Let's also agree that while there might be one or two items you might expect to fully replace because they have deteriorated beyond repair, you're not going to replace things like your windows because they have supposedly reached the end of their theoretical useful life. Someone might suggest this based on some sort of acedemic best practice but in the real world nobody would do that. So you shouldn't budget for it. But that's a topic for another article and we'll post that soon.
But back to the roof and the topic of how many years should your plan forecast.
Let's say you've been advised that it is deteriorating and will be due for replacement in year 12.
That might be a good guess but equally it might be in year 10 because it’s too far out to be accurate.
You might even be able to repair or repaint it and make it last forever. That's how come we have heritage buildings.
Yeah, yeah but I still want to provide for it
OK. Say you have at least some certaintly and still want to schedule it in year 12 and try to budget for it. Well, you can still have a 10 year plan.
Here are some options. Note: They all involve having a decent closing balance in year 10.
You could put the job in year 10, so it appears in the plan and everyone is aware of it. But hang on, you say. It isn’t required until year 12. Oops, you forgot, you don’t know that. Remember? But it doesn’t matter anyway because even if you schedule the job in year 10, it doesn’t mean that you have to plan to have the funds available in year 10. It’s just a flag. Also, when you roll over next year, you put it back in year 10 - which is now the 11th year. On this basis it will only take two years for year 12 to become year 10 anyway.
You could schedule a job in year 10 called “contingency for replacing the roof”, or whatever. It’s the same idea. You’re just putting up a flag so that everyone knows there is something coming up that you need to plan to have the cash for.
Don’t schedule a job. Just make sure you budget to have a good closing balance in year 10. That’s simple enough.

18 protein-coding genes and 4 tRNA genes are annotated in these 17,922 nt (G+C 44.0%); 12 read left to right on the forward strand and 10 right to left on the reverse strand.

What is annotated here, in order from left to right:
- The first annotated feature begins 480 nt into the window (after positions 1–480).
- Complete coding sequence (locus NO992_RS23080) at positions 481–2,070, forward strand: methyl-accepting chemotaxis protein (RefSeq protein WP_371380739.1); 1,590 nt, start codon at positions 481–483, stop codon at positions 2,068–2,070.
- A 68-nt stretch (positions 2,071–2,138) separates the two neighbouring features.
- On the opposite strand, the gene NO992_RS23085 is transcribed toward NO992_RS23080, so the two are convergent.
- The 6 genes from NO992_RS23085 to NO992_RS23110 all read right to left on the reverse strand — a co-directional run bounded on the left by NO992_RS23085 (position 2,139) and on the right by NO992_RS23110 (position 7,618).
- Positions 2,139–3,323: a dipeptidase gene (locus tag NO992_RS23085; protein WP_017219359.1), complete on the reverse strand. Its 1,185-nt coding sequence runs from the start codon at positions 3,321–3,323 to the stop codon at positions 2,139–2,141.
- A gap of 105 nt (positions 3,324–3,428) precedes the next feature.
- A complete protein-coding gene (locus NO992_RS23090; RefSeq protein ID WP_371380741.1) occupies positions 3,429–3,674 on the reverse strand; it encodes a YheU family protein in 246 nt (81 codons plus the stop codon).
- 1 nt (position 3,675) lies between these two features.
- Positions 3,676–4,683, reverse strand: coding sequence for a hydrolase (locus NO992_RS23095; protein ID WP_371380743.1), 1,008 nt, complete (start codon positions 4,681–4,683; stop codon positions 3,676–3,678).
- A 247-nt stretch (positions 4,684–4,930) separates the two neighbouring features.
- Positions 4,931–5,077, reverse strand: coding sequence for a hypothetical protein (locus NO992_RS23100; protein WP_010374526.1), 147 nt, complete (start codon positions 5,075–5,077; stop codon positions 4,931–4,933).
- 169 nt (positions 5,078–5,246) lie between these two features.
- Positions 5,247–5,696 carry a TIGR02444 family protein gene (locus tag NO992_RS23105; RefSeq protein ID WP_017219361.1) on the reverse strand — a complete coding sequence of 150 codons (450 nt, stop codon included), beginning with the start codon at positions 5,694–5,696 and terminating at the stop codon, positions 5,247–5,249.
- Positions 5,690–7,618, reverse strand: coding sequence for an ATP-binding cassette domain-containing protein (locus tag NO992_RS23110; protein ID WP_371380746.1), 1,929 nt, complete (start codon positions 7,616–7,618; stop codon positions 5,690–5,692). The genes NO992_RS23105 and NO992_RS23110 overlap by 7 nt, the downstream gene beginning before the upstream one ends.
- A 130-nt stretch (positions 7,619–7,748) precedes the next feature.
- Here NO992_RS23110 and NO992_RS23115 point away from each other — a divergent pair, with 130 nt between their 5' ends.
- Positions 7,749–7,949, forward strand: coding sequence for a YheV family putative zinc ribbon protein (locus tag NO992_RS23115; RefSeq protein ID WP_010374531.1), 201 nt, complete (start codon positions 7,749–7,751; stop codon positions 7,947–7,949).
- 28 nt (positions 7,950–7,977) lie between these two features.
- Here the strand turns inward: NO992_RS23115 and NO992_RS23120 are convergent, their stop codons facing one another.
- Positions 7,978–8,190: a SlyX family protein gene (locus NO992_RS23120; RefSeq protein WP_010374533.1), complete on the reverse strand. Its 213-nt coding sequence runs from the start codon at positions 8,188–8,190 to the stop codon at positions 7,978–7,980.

The point is that 10 years is plenty of time, especially if you roll over your plan every year. That way you will always have a 10 year horizon to look at.
Keep it simple
Some of these suggestions might sound like shortcuts or a lack of accuracy but they're not. Let's say it again. You can't be accurate. Just about everything past next year is a guess. While it might look like you've got a detailed and accurate plan, it's only detailed. It's accuracy is a myth.
More important - and considering the name of this website - for best practice, your plan should be easy for your owners to understand and embrace. It should also be a genuine tool that you use and follow. To achieve these goals it needs to be as simple as possible while maintaining a minimum level of accuracy.
Manage the owners cash carefully
Also every planner also has a duty to manage their owners cash very carefully. Sure, you need to be confident the body corporate has enough cash on hand to pay for the work planned in any year of your plan but 10 years out should be plenty long enough to start increasing levy contributions for any typical planned maintenance or replacement job.
The other thing to consider is how much cash should you have in your reserve anyway and we’ve created another article on that.
Prepared by: John Bradley. August 2016